Orszag/Summers British Fabian Program to Destroy U.S. Health Care Goes Live
April 30, 2009 • 1:02PM

The U.S. Department of Health and Human Services announced March 19 the start-up of a Federal Coordinating Council for "Comparative Effectiveness Research." Obama's budget director Peter Orszag and chief economics advisor Lawrence Summers pushed through the Comparative Effectiveness doctrine and federal apparatus, with a $1.1 billion outlay as part of the Stimulus Bill, aimed at enforcing drastic, deadly cutbacks in health care.

The Orszag-Summers strategy for dismantling health care has been crafted in cooperation with the British government and the Fabian Society's Centre for Economic Performance, based at the London School of Economics. In the early 1990s, that Centre's founder, Richard Layard (now Lord Layard), selected Peter Orszag, then a graduate student in England and an employee of the Centre, to go to Russia as Layard's assistant in the looting and terrifying austerity that a British-Wall Street team inflicted on Russia after the collapse of Communism.

Lord Layard and his Fabian Society colleagues have run the strategic policy team for the Blair and Brown governments. Layard is an expert on the takedown of health care, unemployment insurance and other entitlements.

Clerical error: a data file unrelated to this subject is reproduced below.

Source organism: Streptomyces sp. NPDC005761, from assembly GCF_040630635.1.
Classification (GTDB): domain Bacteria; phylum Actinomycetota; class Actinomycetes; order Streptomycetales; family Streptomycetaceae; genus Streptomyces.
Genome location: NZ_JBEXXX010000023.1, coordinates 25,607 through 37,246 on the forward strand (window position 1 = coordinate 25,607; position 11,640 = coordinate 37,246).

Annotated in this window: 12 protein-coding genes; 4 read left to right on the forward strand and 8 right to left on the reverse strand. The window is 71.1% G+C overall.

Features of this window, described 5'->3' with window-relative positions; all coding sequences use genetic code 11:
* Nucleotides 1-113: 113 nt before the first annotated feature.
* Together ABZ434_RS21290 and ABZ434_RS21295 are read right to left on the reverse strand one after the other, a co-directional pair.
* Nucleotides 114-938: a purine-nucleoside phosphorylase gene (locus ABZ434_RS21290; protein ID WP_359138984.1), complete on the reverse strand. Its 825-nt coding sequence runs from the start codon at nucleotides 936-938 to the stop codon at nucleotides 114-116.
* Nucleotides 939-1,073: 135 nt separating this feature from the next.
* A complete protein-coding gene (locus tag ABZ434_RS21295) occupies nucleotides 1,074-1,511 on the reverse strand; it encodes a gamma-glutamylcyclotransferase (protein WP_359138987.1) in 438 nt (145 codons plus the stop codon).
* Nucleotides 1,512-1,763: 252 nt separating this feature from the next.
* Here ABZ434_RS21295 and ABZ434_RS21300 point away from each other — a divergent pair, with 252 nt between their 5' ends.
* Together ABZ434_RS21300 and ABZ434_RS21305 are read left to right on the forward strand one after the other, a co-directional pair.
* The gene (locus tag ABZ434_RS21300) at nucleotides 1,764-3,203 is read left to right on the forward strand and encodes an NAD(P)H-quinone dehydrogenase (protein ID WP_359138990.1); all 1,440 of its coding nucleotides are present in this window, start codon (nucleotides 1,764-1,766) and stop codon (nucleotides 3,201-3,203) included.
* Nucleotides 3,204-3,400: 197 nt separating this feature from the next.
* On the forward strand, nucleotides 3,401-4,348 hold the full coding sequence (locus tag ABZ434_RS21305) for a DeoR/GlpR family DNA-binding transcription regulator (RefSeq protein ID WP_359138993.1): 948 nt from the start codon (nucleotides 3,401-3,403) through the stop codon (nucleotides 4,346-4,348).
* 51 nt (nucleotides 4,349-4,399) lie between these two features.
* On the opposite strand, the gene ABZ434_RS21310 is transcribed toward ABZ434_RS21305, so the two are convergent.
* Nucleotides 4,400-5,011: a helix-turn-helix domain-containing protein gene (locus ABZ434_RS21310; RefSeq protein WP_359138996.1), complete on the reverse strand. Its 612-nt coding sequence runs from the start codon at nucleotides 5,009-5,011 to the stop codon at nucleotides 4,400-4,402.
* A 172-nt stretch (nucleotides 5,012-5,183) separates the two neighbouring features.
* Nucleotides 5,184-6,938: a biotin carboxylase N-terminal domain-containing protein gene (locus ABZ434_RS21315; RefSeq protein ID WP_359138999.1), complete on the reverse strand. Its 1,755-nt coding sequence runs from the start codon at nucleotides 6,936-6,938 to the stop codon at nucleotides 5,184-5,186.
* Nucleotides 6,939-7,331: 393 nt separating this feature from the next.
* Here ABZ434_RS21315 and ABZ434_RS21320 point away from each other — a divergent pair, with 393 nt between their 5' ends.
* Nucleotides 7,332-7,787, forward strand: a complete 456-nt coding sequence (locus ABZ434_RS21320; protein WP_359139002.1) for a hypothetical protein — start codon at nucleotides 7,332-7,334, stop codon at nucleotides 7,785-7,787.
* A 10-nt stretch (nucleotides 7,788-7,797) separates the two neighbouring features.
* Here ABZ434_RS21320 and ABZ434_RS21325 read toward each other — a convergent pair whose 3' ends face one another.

On June 3, 2008, Peter Orszag — then director of the Congressional Budget Office — met in London with the Strategy Unit of British Prime Minister Gordon Brown. In a report entitled "Capturing the Opportunity in the Core Fiscal Challenge Facing the United States," Orszag reported to the British strategists how his and Summers' clique of "behavioral economists" would reverse "excess cost growth" in health care for the elderly and the poor.

The Federal Council announced March 19 includes Orszag's deputy Ezekiel Emanuel (brother of Obama chief of staff Rahm Emanuel) and 14 other experts in medical austerity.

"Comparative Effectiveness" is a cognate with earlier terms such as "evidence-based" and "outcome-based" medical criteria. The government is to make up a list of supposedly cost-effective procedures, and all physicians, public or private, are to be prohibited or blocked from providing treatments not on the list.

A central tenet of this doctrine is that Americans now live too long, and that in the present world economic crisis, vast resources must be transferred out of health care — and into bail-outs for financier swindlers.